Jacob is a character like no other in the Book of Mormon.

He cares for the feelings of others and he cares for women. No other person in the book shows much sign for bothering about either.

He is also melancholy. His is not the typical Book of Mormon message of “be righteous and you’ll prosper.”

Wherefore, we would to God that we could persuade all men not to rebel against God, to provoke him to anger, but that all men would believe in Christ, and view his death, and suffer his cross and bear the shame of the world.

The time passed away with us, and also our lives passed away like as it were unto us a dream, we being a lonesome and a solemn people, wanderers, cast out from Jerusalem, born in tribulation, in a wilderness, and hated of our brethren, which caused wars and contentions; wherefore, we did mourn out our days.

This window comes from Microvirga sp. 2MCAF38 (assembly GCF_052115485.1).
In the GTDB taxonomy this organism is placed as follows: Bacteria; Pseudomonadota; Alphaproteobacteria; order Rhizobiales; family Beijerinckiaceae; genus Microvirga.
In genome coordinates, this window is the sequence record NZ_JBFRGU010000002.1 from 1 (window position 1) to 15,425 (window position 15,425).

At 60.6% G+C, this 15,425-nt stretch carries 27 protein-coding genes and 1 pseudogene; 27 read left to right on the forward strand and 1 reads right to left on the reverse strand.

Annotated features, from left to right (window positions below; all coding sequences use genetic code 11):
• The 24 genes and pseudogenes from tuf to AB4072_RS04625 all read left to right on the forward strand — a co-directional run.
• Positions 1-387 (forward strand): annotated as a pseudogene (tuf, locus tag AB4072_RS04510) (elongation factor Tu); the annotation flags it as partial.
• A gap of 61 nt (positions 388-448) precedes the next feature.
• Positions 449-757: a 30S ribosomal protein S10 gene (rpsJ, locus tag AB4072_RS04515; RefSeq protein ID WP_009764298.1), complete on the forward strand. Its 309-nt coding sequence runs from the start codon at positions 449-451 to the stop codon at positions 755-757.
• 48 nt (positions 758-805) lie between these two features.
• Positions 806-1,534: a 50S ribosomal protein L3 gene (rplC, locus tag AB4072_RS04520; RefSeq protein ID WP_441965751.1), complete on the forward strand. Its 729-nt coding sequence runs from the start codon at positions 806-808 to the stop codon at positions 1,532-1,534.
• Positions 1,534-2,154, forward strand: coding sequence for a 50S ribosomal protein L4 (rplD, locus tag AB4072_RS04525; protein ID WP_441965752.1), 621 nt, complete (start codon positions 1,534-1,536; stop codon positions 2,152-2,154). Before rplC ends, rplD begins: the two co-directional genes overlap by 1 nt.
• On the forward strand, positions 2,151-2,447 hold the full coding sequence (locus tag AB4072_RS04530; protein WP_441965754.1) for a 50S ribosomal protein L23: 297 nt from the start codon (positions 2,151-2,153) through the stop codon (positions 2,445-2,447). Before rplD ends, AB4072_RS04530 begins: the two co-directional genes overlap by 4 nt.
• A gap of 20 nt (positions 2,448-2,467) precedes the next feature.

Cite about cross and living out life as a dream. While the Book of Mormon is a gloomy book of failure and doom, Jacob is the only prophet who reacts this way. I’ve been reading The God Who Weeps lately, and the contrast couldn’t be greater.

Is the Book of Mormon historical? Those who have ears to hear, let them hear.

Continue reading at the original source →